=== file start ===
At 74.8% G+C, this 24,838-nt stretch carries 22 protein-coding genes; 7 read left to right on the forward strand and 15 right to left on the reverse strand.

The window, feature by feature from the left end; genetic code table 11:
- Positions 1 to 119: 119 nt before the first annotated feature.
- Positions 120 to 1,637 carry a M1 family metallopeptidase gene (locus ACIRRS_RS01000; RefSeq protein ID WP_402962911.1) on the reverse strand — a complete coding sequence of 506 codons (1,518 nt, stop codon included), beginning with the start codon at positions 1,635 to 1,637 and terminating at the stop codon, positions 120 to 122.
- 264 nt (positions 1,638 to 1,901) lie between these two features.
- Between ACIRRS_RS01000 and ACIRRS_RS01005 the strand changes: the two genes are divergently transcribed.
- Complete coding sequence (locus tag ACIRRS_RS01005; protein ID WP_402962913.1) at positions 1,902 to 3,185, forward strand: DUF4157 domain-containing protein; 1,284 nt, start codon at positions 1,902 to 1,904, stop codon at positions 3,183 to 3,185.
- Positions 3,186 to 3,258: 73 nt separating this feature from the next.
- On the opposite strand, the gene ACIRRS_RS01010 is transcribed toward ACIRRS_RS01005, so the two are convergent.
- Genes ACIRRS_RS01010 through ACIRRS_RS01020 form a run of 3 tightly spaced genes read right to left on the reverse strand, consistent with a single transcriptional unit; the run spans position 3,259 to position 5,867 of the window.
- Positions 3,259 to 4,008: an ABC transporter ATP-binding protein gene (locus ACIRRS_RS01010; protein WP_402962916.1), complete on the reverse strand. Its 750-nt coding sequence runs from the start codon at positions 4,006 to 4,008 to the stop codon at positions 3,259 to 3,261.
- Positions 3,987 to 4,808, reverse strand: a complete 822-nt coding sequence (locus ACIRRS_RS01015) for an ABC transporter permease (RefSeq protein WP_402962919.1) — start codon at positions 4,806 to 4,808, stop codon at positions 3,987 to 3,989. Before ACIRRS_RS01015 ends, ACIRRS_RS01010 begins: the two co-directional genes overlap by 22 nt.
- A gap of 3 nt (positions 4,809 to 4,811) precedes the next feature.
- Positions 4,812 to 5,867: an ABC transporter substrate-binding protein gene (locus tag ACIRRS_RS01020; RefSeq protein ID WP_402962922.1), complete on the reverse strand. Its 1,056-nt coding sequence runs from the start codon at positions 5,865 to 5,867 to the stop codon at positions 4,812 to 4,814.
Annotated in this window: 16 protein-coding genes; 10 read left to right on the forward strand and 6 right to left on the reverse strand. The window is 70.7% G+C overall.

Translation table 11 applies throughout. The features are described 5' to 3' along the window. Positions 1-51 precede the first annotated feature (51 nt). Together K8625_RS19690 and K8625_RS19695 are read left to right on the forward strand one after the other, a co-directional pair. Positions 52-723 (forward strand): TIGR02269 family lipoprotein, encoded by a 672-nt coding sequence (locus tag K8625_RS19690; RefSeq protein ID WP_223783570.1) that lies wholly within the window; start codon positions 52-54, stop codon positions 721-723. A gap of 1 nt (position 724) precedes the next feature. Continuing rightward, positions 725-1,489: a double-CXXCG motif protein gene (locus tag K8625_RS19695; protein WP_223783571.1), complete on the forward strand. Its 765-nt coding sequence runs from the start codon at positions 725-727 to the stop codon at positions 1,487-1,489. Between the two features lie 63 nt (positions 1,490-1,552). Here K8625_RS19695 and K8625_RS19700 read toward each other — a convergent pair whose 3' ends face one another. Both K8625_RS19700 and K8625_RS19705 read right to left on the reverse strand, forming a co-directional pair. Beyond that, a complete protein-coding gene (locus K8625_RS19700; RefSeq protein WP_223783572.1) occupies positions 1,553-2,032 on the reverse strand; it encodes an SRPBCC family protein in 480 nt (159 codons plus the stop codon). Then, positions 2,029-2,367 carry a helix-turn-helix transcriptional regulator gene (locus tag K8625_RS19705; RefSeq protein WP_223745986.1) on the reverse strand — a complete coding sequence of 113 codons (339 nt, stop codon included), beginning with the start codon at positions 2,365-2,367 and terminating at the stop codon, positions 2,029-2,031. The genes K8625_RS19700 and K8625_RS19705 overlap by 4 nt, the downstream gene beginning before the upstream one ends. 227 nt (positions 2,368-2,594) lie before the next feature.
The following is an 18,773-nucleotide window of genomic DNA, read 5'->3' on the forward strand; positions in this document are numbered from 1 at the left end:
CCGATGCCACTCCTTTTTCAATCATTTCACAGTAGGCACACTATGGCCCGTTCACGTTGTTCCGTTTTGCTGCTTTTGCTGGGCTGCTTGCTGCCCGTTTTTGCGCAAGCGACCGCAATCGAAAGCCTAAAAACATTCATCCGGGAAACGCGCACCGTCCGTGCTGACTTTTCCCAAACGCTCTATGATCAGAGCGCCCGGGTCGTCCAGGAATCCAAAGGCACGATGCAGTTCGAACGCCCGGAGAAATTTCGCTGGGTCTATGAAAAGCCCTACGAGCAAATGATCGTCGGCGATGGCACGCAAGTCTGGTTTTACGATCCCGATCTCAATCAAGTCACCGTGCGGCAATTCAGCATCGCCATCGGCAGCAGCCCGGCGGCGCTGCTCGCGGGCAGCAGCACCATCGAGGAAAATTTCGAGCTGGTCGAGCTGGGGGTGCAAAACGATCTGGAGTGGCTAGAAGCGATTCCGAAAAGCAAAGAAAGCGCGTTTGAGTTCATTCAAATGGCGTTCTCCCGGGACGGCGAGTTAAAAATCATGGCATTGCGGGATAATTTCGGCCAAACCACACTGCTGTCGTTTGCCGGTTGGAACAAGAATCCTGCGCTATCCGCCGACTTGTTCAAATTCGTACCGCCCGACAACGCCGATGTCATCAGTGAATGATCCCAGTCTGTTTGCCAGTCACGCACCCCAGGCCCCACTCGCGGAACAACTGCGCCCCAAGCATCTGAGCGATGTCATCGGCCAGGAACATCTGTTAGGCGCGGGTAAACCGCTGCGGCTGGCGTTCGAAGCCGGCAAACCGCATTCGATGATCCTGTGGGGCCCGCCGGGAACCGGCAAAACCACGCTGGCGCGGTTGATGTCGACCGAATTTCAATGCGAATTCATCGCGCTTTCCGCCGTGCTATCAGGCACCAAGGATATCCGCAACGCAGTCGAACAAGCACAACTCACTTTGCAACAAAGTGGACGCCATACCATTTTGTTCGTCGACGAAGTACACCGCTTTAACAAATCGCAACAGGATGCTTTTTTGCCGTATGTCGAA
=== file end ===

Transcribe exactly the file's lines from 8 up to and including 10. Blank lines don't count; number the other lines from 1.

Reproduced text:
- Positions 3,186 to 3,258: 73 nt separating this feature from the next.
- On the opposite strand, the gene ACIRRS_RS01010 is transcribed toward ACIRRS_RS01005, so the two are convergent.
- Genes ACIRRS_RS01010 through ACIRRS_RS01020 form a run of 3 tightly spaced genes read right to left on the reverse strand, consistent with a single transcriptional unit; the run spans position 3,259 to position 5,867 of the window.